Earthbound Farm organic spinach may be source of E. coli outbreak
Well, the New York Times is reporting that Natural Selection Foods of San Juan Bautista, CA, is voluntarily recalling its Earthbound Farm brands of prepackaged organic spinach and salad mixes — sold throughout Whole Foods and numerous other chains — as well as prepackaged spinach it processes for lots of other companies, including Dole. At least 94 cases of illnesses from E. coli have been reported in 20 states.
This is really bad news for the organic industry, and here's why. Expect to see Big Agriprop purveyors like the Center for Consumer Freedom (see post below) trot out the old chestnut that organic food is dangerous for you because — yikes — those hippie-dippy farmers use cow manure for fertilizer. And you know what lives in cow manure? A dangerous little bacteria called E. coli. Look out, kids!
The truth is, everybody — organic and industrial — uses manure. If they didn't, we'd be drowning in it. One dairy cow produces more than 10 tons of shit a year. Except organic producers are the only ones who have regulations for its use. To get the USDA's "certified organic" label, farmers can’t use "raw manure less than 120 days prior to harvesting crops whose edible portion has direct contact with soil or soil surface, or less than 90 days prior to harvesting crops whose edible portion does not have direct contact with soil or the soil surface" (here are the regulations; search for "manure").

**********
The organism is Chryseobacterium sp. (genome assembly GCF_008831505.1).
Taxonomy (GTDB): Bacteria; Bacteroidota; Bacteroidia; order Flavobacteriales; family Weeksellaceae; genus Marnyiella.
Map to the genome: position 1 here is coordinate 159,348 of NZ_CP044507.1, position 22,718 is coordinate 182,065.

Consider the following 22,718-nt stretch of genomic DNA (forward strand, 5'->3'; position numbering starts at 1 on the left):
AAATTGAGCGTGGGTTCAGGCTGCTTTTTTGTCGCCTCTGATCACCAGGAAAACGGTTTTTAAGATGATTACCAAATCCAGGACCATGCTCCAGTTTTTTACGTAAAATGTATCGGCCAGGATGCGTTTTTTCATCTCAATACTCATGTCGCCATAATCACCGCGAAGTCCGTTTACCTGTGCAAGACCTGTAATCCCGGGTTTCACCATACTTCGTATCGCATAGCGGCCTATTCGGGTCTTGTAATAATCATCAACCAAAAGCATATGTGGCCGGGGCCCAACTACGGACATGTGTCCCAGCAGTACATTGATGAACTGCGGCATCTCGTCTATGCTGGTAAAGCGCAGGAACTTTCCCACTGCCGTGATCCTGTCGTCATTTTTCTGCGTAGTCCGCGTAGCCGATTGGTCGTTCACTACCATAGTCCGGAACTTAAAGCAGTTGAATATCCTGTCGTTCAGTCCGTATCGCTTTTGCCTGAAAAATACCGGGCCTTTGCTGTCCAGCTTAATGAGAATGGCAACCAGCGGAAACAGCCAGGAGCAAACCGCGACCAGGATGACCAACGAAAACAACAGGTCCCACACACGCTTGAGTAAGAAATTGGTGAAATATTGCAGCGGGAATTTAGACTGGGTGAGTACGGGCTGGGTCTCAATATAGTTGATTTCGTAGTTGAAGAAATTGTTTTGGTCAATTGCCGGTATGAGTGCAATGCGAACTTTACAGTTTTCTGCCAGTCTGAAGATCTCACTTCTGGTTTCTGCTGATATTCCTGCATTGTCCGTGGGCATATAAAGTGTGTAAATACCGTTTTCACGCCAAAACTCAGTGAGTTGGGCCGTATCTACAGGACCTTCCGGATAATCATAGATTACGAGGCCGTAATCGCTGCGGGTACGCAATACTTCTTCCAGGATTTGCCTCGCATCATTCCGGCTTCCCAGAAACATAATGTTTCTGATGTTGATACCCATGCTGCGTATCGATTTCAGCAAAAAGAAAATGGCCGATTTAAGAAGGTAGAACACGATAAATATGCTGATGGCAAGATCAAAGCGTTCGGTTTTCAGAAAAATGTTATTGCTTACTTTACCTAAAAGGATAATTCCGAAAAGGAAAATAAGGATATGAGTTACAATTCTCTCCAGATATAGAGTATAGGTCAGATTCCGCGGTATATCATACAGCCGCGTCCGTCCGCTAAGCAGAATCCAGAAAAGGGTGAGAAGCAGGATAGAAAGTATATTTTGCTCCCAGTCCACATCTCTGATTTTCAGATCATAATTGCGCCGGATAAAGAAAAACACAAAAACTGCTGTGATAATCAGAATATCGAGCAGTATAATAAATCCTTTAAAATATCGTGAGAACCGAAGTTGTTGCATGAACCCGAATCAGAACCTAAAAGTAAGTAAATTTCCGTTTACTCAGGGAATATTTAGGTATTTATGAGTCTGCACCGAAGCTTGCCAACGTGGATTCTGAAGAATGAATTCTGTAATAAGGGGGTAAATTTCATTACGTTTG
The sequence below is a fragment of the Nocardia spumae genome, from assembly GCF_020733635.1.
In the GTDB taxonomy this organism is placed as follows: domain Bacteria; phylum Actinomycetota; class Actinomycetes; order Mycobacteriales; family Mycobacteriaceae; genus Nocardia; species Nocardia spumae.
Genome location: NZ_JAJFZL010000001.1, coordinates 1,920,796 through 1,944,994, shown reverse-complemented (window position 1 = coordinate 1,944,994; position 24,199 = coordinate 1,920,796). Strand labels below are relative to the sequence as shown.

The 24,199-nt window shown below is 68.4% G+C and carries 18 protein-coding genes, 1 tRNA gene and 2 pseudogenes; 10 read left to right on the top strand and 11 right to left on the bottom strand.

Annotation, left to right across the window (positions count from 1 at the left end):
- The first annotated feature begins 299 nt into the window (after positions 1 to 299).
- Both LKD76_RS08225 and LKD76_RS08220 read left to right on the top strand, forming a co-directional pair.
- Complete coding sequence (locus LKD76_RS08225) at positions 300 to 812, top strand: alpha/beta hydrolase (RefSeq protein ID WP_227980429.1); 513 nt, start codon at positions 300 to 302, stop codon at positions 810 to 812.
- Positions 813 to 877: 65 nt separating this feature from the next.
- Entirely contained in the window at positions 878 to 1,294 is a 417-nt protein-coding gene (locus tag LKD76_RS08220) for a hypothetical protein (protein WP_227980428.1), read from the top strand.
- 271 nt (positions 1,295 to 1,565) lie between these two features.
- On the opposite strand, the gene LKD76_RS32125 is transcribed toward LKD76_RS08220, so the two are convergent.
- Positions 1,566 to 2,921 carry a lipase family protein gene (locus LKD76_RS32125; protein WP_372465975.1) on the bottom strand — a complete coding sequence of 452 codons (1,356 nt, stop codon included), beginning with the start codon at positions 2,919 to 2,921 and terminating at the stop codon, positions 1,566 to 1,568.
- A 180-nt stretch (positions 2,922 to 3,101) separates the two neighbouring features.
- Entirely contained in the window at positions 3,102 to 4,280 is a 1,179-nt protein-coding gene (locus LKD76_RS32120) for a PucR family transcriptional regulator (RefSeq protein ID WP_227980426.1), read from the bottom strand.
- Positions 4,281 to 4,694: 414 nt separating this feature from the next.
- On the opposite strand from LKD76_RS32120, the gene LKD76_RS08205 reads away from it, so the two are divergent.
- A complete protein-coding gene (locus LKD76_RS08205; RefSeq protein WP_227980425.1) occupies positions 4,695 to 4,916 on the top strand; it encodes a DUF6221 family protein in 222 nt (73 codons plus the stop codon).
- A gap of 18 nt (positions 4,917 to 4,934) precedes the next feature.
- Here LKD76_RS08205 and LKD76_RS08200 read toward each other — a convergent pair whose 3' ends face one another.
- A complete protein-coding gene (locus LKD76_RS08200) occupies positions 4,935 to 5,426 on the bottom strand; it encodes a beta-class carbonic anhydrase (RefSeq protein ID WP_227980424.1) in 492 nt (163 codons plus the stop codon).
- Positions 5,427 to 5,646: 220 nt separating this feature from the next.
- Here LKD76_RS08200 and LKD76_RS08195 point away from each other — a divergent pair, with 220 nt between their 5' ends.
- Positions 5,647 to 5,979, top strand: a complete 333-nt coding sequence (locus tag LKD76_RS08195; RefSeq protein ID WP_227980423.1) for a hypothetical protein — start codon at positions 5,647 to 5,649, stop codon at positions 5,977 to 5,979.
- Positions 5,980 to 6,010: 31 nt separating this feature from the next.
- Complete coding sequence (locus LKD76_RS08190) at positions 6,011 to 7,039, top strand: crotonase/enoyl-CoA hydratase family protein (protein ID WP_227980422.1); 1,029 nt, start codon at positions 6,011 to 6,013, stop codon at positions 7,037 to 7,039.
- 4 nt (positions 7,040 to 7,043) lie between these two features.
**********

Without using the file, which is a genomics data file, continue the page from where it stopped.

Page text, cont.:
Most organic farmers use compost, not raw manure, both because it's more effective and because the high-heat aerobic digestion of bacteria in manure makes it a lot safer. And most E. coli outbreaks come from undercooked meat or dairy, not from produce.
You know what worries me the most about this outbreak? That thanks to overuse of antibiotics in industrial feedlot animals, this particularly virulent strain of E. coli could prove antibiotic resistant. (To learn more, read about the Centers for Disease Control's Get Smart on the Farm program, which hopes to educate farmers about antibiotic use in animals. Certified organic meat, by the way, also means no antibiotics used.)
Anyway, I'll be buying my organic spinach from the farmers market for a bit. And cooking it.
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